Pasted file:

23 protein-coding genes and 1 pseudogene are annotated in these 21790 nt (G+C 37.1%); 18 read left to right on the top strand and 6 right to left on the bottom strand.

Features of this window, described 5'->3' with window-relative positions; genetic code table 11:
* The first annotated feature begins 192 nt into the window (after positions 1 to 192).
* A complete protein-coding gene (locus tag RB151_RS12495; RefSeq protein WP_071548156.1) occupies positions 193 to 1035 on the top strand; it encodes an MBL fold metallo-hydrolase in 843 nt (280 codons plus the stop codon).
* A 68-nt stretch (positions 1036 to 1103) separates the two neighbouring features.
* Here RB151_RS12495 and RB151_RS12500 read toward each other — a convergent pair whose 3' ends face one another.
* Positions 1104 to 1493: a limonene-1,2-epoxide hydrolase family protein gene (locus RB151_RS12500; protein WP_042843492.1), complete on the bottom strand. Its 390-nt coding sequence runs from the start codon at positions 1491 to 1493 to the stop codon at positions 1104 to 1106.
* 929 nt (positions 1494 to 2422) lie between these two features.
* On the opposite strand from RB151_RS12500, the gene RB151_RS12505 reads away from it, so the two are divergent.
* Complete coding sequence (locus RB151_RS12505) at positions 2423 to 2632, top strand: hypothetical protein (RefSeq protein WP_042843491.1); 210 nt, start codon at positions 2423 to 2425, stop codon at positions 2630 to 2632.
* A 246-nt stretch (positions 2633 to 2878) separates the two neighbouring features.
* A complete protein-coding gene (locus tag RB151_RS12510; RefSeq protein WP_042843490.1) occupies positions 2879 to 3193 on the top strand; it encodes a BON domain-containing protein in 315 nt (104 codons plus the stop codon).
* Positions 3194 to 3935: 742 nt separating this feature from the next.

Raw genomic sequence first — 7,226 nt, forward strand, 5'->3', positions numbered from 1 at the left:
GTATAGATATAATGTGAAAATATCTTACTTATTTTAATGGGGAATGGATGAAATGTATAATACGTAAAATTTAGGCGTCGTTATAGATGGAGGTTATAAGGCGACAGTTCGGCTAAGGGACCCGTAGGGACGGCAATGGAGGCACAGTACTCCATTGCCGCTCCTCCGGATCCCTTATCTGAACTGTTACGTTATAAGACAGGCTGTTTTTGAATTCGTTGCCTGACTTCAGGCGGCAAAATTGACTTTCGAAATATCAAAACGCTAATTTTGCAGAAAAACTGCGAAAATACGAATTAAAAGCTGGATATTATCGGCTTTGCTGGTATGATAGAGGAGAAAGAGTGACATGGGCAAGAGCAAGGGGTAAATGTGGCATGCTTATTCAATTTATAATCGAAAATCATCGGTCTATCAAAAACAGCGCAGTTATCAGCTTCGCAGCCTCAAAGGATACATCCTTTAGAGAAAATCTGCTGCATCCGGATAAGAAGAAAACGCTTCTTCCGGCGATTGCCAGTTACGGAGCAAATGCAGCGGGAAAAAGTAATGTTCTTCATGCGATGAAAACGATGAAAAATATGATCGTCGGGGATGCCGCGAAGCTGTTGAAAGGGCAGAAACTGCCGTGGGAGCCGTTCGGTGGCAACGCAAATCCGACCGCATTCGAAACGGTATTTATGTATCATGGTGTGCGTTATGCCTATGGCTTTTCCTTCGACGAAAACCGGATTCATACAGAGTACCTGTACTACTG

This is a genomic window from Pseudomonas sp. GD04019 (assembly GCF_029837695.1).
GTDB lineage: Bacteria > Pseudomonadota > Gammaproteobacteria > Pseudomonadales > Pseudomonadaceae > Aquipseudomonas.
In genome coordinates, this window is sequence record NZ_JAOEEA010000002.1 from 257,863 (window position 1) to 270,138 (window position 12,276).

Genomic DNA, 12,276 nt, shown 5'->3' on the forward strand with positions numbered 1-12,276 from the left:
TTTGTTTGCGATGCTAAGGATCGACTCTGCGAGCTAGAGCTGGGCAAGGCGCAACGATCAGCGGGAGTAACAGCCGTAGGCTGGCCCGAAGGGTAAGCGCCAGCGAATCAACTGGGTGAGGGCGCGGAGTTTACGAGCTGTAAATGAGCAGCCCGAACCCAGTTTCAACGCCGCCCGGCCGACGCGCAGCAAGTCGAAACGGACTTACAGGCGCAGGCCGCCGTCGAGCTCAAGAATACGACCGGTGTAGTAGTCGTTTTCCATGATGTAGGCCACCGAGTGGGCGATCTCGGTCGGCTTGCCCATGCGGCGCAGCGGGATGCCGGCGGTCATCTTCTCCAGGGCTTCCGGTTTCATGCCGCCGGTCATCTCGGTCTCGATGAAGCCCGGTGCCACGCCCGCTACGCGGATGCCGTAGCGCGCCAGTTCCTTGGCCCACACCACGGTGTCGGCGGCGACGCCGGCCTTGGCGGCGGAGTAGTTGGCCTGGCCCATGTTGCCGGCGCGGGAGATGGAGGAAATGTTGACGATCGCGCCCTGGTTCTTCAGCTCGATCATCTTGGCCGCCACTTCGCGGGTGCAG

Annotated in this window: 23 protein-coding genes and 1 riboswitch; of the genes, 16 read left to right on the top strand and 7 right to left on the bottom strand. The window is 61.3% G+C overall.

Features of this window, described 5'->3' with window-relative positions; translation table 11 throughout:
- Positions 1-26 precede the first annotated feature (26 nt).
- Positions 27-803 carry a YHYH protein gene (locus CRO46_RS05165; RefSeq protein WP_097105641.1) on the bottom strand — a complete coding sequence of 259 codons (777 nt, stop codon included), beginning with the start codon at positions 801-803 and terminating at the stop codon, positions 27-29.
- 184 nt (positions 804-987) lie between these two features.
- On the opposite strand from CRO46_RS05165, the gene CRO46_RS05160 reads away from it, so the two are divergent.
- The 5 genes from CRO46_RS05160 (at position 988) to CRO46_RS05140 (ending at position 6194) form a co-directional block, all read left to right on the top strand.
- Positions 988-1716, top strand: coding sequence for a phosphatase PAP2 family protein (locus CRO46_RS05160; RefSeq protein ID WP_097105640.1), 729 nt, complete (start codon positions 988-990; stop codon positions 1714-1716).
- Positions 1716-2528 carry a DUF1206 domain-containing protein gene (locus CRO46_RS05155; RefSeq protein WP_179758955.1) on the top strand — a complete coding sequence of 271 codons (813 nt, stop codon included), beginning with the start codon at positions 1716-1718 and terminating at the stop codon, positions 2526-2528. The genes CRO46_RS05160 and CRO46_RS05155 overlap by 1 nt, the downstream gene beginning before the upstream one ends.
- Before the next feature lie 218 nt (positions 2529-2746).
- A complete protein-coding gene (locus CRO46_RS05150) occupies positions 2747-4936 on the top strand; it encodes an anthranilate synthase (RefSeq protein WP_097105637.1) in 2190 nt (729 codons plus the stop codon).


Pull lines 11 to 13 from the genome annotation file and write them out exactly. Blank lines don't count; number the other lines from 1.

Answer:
* A 246-nt stretch (positions 2633 to 2878) separates the two neighbouring features.
* A complete protein-coding gene (locus tag RB151_RS12510; RefSeq protein WP_042843490.1) occupies positions 2879 to 3193 on the top strand; it encodes a BON domain-containing protein in 315 nt (104 codons plus the stop codon).
* Positions 3194 to 3935: 742 nt separating this feature from the next.